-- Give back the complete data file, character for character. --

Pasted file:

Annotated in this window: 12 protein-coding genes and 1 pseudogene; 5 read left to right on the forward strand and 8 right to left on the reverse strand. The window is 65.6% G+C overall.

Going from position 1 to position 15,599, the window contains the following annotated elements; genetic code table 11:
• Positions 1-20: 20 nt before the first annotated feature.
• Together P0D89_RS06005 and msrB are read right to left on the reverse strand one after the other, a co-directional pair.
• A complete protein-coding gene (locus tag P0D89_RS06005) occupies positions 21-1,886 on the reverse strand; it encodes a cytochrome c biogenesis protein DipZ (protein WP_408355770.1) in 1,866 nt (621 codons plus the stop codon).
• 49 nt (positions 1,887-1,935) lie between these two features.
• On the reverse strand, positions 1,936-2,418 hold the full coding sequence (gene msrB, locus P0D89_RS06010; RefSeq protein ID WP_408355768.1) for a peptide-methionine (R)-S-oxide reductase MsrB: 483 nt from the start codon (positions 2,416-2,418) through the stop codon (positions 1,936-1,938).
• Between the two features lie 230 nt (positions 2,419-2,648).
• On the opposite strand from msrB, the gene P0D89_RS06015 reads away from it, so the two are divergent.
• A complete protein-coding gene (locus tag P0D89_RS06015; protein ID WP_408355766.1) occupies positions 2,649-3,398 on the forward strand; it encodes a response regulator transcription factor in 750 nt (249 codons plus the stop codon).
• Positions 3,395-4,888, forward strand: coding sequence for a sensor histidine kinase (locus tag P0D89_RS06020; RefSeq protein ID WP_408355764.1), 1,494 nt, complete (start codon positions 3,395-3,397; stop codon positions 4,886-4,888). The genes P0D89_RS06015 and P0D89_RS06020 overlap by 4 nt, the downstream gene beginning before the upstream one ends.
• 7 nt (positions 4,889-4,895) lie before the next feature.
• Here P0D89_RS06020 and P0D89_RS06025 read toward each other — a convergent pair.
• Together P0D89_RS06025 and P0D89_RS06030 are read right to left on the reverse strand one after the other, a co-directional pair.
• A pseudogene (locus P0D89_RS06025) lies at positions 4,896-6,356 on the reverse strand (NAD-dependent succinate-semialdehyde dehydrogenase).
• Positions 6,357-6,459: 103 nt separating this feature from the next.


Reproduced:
Annotated in this window: 12 protein-coding genes and 1 pseudogene; 5 read left to right on the forward strand and 8 right to left on the reverse strand. The window is 65.6% G+C overall.

Going from position 1 to position 15,599, the window contains the following annotated elements; genetic code table 11:
• Positions 1-20: 20 nt before the first annotated feature.
• Together P0D89_RS06005 and msrB are read right to left on the reverse strand one after the other, a co-directional pair.
• A complete protein-coding gene (locus tag P0D89_RS06005) occupies positions 21-1,886 on the reverse strand; it encodes a cytochrome c biogenesis protein DipZ (protein WP_408355770.1) in 1,866 nt (621 codons plus the stop codon).
• 49 nt (positions 1,887-1,935) lie between these two features.
• On the reverse strand, positions 1,936-2,418 hold the full coding sequence (gene msrB, locus P0D89_RS06010; RefSeq protein ID WP_408355768.1) for a peptide-methionine (R)-S-oxide reductase MsrB: 483 nt from the start codon (positions 2,416-2,418) through the stop codon (positions 1,936-1,938).
• Between the two features lie 230 nt (positions 2,419-2,648).
• On the opposite strand from msrB, the gene P0D89_RS06015 reads away from it, so the two are divergent.
• A complete protein-coding gene (locus tag P0D89_RS06015; protein ID WP_408355766.1) occupies positions 2,649-3,398 on the forward strand; it encodes a response regulator transcription factor in 750 nt (249 codons plus the stop codon).
• Positions 3,395-4,888, forward strand: coding sequence for a sensor histidine kinase (locus tag P0D89_RS06020; RefSeq protein ID WP_408355764.1), 1,494 nt, complete (start codon positions 3,395-3,397; stop codon positions 4,886-4,888). The genes P0D89_RS06015 and P0D89_RS06020 overlap by 4 nt, the downstream gene beginning before the upstream one ends.
• 7 nt (positions 4,889-4,895) lie before the next feature.
• Here P0D89_RS06020 and P0D89_RS06025 read toward each other — a convergent pair.
• Together P0D89_RS06025 and P0D89_RS06030 are read right to left on the reverse strand one after the other, a co-directional pair.
• A pseudogene (locus P0D89_RS06025) lies at positions 4,896-6,356 on the reverse strand (NAD-dependent succinate-semialdehyde dehydrogenase).
• Positions 6,357-6,459: 103 nt separating this feature from the next.